The impact for businesses of the unveiled Resource and Waste Strategy

On 18th December 2018, DEFRA unveiled the long-awaited Resource & Waste Strategy.


In short, the new strategy means businesses and manufacturers will “pay the full cost” of recycling or disposing of their packaging waste in a move to overhaul England’s waste system.


It’s the first comprehensive update in over a decade and adds legal responsibilities on those producing environmentally damaging waste, or difficult to recycle materials, and making them pay for it.



Major packaging reforms


The strategy introduces the EPR system, which means Extended Producer Responsibility.


“Reduce, Reuse, Recycle,” is the core of the strategy, and CIWM agrees it provides a much-needed framework to reboot recycling and support progress towards a circular economy.


It also includes plans for separate household food waste collection and the introduction of a full nationwide deposit return scheme by 2024.


Through this, the strategy promises to create a consistent household recycling system and shift the cost of recycling on to producers. This means that there will be changes not just for businesses, but also for consumers.



Reduce, reuse, recycle


Essentially, the strategy sets out a long-term blueprint for waste prevention, reuse, and recycling in the UK.


Environment Secretary, Michael Gove, says, “Our strategy sets out how we will go further and faster, to reduce, reuse, and recycle. Together we can move away from being a ‘throw-away’ society, to one that looks at waste as a valuable resource.


“We will cut our reliance on single-use plastics, end confusion over household recycling, tackle the problem of packaging by making polluters pay, and end the economic, environmental and moral scandal that is food waste.”





So, what does this mean for businesses?


Here are six ways this strategy impacts UK businesses.


1. Full lifecycle approach


One of the prime focusses is building a truly circular economy, and therefore designing out waste as much as possible. This affects more than just the waste and recycling sectors – it impacts manufacturers, product designers, and procurement teams. Shifting from disposing and replacing to repairing is a huge change, particularly for electronics items.


2. Reduction in product ownership


New opportunities for consumer services are likely to emerge considering the increased focus on accessing services rather than ownership. This can be seen with things such as car hire, cloud services, and media streaming. This also feeds into “reuse” mentality.


3. Closing the loop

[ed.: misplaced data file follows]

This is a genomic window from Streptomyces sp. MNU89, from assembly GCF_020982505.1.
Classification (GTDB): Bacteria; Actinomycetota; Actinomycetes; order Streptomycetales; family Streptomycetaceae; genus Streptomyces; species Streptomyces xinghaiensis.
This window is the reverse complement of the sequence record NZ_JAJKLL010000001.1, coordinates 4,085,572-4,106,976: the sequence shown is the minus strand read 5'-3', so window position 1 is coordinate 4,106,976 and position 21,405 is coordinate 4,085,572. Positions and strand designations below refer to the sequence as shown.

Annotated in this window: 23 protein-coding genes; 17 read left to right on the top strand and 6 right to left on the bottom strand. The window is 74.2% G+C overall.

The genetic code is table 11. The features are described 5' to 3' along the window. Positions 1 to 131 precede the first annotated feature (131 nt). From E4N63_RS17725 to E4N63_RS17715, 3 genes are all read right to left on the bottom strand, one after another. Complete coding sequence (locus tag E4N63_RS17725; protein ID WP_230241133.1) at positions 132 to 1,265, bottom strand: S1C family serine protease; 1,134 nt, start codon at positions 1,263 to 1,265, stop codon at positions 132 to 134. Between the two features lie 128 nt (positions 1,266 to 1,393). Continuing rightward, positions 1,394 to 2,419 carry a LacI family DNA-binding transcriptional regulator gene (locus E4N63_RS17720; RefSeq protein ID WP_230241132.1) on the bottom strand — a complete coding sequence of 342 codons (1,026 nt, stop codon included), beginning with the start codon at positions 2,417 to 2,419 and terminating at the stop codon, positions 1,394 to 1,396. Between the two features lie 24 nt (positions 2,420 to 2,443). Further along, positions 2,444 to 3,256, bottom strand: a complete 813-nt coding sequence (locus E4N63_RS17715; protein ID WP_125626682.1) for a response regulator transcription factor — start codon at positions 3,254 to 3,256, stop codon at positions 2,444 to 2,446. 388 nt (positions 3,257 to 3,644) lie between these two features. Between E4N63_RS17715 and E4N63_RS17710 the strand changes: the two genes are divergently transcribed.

As part of the move to reuse and recycle more, steps are proposed to build the market to facilitate recovered materials getting back to manufacturers and making reprocessing viable. One recommendation is a trial data hub for manufacturers to source second-hand materials quickly and easily. An example of this could linking manufacturers with recycling facilities so recycled plastics are accessible as a raw material for production.


4. Producer responsibility – packaging waste


By making the producer pay the full cost to deal with their packaging they produce, there is a clear incentive for retailers and manufacturers to produce less waste in the first instance. Coupled with a nationwide deposit return scheme for bottles, cans, and disposable cups filled at source, massive shifts in the ways packaging is designed, produced, recycled and disposed of are on the horizon.


5. Food waste


With the rollout of household collections of food waste recommended, segregating food waste at home will become standard practice for people right across Britain, at home and at work. This is already happening in Scotland and Wales. Also, the publication of food waste figures by businesses will focus minds and increased transparency through


6. Improving consistency in recycling collections


The strategy also addresses one of the largest practical barriers to recycling; consistency in materials collected for recycling across the country. Regional-specific variations will be eradicated. This simplification will increase recycling and in turn enable more products to be designed to be recyclable. Whilst this will pose an immediate challenge to the recycling industry the long term benefits will be significant.

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Together we can move away from being a ‘throw-away’ society, to one that looks at waste as a valuable resource. – Environment Secretary, Michael Gove
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